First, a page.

This is so big. You won’t be able to take a photo if you don’t have a wide angle lens with you. It is amazing to hear the story behind this. Lankathilaka was one of the places that impressed me most in Polonnaruwa. The place towered over me with its incredibly high walls and a colossal statue of Buddha, the effect that is stressed by the narrowness of the building. The bars-reliefs on the outer walls are interesting to explore, though some are placed quite high and require binoculars or a good zoom on a camera to be properly seen.
Lankathileke Image House is a very nice location to visit. Apparently there is a bat cave behind the main imagery but they wouldn't let us enter and there was a security guard outside to prevent this.
What is remaining today gives an idea to how it would have been centuries ago. It is a grand structure which has sheltered a unique standing Buddha image of great height. Image of at least one guardian deity is still visible at the entrance.
Most of the wall paintings are faded and you'd be hard-pressed to see them clearly, especially in the interior where the lighting is sparse but still worth a visit.
Lankathileke Image House testifies a glory of ancient Buddhist architecture. A must visit for people with penchant for history, ruins of a magnificent Buddist temple built about 1000 years ago.
Overall, Lankathileke Image House is a very tranquil and atmospheric place which is a relief after the crowded central parts of Polonnaruwa complex.
With no shoes allowed on the religious sites, it can be uncomfortable to walk barefoot on the very hot sand and stones paths. It is best to wear socks. Make sure you go with someone who knows Polonnaruwa to understand these places. I recommend you to visit Lankathileke Image House.
4.5 based on 1 reviews
We would highly recommend Polonnarawu (people staying at our guest house who visited both Polonnarawu and Anaradhapura found the latter disappointing in comparison). Entry is not cheap - 25$ per person – but it is an impressive site, with well-preserved monuments and good landscaping. It is a generally peaceful site, with a prevailing air of calm and respect. The one exception was the completely inappropriate loud music blaring from the refreshments area half way round. We spent around four hours there which enabled us to visit all the temples and monuments. We spent a further 30 mins in the museum adjoining the ticket office.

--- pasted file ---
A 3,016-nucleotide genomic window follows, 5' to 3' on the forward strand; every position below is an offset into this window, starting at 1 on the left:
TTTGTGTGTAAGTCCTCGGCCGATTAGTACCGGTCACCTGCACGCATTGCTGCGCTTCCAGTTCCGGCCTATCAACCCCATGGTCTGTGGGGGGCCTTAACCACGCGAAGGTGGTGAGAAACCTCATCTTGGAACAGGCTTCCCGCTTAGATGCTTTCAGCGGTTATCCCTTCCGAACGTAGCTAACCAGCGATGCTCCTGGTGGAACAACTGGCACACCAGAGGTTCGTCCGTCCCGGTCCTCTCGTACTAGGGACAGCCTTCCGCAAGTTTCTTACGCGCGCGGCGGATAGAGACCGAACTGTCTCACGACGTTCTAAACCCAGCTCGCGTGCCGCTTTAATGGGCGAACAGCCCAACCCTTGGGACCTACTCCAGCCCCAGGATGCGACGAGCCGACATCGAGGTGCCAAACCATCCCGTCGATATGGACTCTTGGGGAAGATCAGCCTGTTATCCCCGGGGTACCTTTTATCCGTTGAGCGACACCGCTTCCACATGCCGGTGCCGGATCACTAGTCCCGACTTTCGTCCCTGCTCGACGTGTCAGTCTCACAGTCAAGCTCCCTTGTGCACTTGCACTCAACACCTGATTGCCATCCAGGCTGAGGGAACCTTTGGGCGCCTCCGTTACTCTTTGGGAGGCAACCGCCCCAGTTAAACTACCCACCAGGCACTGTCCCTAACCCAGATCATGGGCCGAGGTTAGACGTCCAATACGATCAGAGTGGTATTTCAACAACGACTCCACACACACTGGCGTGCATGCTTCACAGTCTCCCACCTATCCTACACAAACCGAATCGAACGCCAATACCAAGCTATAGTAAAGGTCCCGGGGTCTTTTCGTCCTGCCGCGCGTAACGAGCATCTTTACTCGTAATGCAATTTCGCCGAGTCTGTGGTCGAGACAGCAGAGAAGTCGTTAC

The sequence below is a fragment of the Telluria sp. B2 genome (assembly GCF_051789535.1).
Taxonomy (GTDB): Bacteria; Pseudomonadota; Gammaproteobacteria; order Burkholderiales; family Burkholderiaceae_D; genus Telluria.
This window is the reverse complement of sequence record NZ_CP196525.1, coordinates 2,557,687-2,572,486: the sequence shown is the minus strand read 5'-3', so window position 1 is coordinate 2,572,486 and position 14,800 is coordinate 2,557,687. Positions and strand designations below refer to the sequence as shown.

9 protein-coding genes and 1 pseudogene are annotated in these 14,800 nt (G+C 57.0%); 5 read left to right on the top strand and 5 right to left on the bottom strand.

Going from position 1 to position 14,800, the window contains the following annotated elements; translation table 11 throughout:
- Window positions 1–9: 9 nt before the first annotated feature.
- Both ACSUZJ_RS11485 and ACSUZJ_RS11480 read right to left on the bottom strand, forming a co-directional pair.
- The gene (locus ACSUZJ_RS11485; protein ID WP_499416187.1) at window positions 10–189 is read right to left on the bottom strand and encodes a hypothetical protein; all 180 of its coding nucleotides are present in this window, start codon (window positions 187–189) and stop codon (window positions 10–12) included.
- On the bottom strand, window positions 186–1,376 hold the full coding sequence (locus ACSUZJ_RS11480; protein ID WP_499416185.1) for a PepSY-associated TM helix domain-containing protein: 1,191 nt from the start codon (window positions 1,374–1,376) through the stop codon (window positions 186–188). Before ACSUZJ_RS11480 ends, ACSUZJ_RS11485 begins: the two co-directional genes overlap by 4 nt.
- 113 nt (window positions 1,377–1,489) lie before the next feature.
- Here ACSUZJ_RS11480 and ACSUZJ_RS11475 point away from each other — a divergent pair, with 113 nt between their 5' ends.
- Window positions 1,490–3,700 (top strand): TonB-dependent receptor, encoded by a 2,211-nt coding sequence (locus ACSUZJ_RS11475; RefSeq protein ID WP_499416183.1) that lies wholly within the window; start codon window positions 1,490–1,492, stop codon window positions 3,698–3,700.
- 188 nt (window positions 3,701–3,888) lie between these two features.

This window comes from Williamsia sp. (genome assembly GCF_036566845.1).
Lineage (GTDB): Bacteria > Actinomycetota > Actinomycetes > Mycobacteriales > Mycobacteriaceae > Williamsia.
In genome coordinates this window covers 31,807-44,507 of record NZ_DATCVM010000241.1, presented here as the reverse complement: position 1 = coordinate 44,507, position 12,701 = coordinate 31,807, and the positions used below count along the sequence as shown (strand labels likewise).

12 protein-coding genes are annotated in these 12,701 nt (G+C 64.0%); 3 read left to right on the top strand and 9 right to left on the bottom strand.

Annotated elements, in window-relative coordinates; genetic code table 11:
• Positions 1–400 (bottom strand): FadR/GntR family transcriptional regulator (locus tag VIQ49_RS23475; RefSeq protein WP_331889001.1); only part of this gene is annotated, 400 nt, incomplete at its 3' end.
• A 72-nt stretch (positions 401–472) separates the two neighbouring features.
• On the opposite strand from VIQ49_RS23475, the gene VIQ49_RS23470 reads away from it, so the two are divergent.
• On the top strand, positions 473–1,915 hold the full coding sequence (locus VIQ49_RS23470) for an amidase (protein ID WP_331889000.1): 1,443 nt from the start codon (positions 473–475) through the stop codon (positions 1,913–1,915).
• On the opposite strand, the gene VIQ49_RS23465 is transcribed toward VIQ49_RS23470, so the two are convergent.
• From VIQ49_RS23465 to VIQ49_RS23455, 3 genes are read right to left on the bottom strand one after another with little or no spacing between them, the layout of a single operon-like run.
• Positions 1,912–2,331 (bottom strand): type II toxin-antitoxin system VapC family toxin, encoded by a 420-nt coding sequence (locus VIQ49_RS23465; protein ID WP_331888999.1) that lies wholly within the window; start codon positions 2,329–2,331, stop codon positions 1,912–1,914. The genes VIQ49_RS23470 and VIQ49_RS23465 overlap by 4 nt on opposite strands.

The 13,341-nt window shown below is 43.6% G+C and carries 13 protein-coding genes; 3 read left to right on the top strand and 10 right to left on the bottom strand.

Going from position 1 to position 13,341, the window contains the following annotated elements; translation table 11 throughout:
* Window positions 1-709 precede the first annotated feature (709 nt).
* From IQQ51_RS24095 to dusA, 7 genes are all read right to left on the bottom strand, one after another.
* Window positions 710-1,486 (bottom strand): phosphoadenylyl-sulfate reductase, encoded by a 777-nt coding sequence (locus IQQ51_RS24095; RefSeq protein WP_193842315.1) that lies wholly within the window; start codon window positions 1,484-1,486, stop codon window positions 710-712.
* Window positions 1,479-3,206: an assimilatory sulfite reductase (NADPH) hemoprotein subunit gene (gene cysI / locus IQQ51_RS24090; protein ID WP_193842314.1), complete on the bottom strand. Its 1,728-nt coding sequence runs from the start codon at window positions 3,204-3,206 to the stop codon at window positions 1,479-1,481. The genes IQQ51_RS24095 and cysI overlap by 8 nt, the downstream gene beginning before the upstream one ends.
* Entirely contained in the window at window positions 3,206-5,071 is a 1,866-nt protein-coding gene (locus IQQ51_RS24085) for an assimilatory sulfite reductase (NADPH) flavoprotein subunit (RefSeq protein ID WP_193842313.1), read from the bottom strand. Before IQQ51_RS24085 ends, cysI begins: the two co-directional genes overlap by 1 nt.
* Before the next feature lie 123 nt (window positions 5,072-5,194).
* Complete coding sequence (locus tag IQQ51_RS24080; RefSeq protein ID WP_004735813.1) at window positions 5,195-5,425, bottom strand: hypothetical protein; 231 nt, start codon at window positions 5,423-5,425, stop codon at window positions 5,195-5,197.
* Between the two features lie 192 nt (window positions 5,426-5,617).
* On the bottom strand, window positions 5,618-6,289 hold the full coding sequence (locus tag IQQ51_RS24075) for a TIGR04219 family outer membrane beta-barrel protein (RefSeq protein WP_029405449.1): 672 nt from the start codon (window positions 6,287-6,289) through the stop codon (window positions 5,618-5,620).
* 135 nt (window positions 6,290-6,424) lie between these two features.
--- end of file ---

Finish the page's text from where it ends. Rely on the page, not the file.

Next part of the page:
Polonnarawu covers a large area, so walking the whole site, which covers a large area, might be a challenge - particularly in the 30 degrees heat. We had hired a driver for the day so he came with us into the site (entry is free for locals) and dropped us off at each of the main areas to wander around at leisure – the car a/c in between stops was very welcome! Another option is to hire a bike outside the site, which a number of people did ( depending on where you hire bikes from the downside is that you may have to cycle for a stretch on the main road – contending with all the usual crazy Sri Lankan traffic- either at the start of the tour or end). Socks are recommended when entering the temples as it can be very hot underfoot. About half way round there are toilets – those for foreigners were clean & in a reasonably good condition. There were also the aforementioned refreshment stalls. There are similar facilities (albeit less clean toilets) just before the exit.
4.5 based on 185 reviews